The Telugus

Abeunt Studia in Mores: Pursuits Become Habits

Abeunt Studia in Mores

The Latin phrase abeunt studia in mores is ascribed to the poetry of Ovid, Publius Ovidius Naso, born on 20 March 43 BC. He was a teenager when Augustus was the Rome’s first emperor. Ovid studied Latin and Greek languages, literature, and rhetoric (the art of public speaking).

Abeunt studia in mores means studies become habits, or studies pass on into character, or things you do often become habits, or practices passionately pursued become habits, or pursuits become habits, or studies change or develop into habits, or pursuits done with constant and careful attention become habits, or practices zealously pursued pass into habits, or habits change into character.

Abeunt Studia in Mores is also a title of the book by Sarah W. Merrill for the scholars of Humanities and social sciences, institutional libraries, philosophers of education, socio-linguists, philosophers of love and sexuality and philosophers of language. And those interested in the moral development theory and feminist theory.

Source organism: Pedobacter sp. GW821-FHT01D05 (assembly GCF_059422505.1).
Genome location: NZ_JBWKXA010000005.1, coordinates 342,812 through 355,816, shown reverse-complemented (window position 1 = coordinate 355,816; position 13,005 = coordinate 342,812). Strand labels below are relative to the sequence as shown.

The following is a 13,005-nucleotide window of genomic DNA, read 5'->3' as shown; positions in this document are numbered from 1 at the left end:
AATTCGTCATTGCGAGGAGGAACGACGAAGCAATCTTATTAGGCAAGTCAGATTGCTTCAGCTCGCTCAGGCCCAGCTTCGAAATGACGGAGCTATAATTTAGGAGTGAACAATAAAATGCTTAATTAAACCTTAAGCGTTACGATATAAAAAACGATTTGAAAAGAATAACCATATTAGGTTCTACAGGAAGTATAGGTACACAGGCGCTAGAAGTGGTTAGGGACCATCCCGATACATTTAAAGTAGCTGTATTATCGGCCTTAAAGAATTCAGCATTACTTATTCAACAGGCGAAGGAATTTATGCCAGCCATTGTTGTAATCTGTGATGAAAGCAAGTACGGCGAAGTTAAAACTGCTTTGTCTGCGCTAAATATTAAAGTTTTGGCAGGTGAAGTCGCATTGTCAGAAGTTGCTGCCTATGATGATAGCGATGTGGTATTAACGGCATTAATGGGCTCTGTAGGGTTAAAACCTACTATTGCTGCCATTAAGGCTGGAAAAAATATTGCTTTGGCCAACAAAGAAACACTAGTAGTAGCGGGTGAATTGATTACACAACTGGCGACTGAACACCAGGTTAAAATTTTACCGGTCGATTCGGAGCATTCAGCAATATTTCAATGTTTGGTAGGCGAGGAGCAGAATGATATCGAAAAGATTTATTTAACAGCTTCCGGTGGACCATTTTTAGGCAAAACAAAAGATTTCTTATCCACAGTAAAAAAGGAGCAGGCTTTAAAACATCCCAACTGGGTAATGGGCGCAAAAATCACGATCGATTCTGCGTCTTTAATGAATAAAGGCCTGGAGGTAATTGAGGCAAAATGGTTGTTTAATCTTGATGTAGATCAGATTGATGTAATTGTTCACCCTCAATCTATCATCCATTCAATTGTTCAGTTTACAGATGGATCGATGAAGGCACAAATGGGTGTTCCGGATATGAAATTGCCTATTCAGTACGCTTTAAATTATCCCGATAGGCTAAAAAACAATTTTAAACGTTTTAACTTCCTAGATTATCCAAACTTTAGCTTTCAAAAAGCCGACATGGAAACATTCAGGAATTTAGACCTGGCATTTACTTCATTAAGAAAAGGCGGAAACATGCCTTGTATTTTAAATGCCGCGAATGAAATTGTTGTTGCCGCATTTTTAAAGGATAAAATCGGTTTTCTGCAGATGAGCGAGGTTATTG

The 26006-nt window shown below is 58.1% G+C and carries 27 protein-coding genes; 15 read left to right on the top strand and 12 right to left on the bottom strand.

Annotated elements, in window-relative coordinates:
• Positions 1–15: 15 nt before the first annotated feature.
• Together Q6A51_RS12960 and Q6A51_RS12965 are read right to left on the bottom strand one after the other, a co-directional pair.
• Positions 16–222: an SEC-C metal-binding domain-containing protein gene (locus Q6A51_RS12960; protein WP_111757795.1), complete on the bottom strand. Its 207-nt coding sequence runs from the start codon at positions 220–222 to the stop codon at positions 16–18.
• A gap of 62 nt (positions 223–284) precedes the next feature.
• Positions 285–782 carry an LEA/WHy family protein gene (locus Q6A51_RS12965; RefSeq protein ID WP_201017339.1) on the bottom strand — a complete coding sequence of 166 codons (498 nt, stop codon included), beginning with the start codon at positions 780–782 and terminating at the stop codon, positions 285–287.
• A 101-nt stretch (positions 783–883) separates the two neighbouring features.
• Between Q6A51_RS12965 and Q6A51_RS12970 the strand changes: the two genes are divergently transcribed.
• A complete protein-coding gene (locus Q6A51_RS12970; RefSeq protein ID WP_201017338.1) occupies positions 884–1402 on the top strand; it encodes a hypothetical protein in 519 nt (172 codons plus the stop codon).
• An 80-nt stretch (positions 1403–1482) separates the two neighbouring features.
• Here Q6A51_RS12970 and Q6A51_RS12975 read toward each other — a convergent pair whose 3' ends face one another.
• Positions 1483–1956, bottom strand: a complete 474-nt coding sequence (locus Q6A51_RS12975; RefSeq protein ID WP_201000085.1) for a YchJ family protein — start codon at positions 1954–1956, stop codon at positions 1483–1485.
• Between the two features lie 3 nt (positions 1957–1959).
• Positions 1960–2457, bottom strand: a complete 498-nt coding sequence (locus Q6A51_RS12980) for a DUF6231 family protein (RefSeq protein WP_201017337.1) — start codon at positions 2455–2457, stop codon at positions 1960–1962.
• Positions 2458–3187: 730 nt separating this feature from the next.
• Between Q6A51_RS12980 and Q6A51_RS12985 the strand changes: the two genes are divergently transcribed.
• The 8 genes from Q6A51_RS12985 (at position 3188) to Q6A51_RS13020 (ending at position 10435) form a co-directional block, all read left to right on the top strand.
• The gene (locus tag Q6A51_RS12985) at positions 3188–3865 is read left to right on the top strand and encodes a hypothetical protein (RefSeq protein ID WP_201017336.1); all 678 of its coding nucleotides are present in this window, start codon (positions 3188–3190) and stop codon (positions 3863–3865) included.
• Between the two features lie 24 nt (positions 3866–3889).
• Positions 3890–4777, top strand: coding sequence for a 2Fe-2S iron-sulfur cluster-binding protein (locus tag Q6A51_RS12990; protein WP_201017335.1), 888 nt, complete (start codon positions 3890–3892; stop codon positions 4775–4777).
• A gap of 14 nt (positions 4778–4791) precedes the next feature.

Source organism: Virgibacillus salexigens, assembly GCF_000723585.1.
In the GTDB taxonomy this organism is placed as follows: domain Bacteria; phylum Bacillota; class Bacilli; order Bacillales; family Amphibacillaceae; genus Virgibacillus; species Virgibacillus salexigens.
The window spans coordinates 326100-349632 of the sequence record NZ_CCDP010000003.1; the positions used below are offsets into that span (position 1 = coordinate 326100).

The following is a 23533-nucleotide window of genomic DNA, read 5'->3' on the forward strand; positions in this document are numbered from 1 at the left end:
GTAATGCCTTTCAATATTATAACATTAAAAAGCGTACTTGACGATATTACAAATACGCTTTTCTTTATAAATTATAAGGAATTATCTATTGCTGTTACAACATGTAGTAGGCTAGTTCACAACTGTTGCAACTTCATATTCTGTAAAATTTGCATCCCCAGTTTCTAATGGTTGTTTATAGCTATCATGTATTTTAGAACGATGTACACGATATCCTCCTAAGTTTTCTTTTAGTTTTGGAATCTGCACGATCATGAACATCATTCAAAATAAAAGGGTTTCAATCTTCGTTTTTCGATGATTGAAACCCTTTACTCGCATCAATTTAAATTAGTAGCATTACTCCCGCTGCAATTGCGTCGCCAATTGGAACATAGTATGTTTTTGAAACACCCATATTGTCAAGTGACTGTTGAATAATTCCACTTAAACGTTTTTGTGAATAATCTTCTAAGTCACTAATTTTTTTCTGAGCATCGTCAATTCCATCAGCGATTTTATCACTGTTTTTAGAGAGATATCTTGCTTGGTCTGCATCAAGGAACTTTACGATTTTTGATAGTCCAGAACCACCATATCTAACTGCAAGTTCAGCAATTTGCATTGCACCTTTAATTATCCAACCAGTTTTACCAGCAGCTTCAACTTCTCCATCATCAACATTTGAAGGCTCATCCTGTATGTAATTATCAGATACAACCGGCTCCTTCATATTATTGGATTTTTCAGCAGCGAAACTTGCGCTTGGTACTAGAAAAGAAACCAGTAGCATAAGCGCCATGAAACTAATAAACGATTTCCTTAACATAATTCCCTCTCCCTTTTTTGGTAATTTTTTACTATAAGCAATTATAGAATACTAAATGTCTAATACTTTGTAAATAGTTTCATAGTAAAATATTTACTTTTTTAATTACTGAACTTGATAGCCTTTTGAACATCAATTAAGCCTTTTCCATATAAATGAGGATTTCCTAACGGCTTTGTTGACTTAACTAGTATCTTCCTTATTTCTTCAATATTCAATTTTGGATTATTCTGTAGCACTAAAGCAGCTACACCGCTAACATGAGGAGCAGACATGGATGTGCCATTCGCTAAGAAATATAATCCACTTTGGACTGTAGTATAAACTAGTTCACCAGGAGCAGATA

Publius Ovidius Naso,20 March 43 BC – 17/18 AD), known as Ovid was a Roman poet who lived during the reign of Augustus. Ovid enjoyed popularity during his lifetime but the emperor Augustus banished him, and he died in exile. Ovid is known for Metamorphoses (a mythological narrative in epic meter), Amores (The Loves), Ars Amatoria (The Art of Love) and Fasti. Ars amatoria was a sensation as it guided men “how-to” seduce women and keeping their love, and coaxed women to make a lover jealous isn’t such a bad idea. Amores and Ars amatoria were also reflections on the Roman sexual customs, which brought him fame and downfall, exile. He wrote his epitaph:

I who lie here was a writer
Of tales of tender love
Naso the poet, done in by my
Own ingenuity.
You who pass by, should you be
A lover, may you
Trouble yourself to say that Naso’s
May rest softly. –

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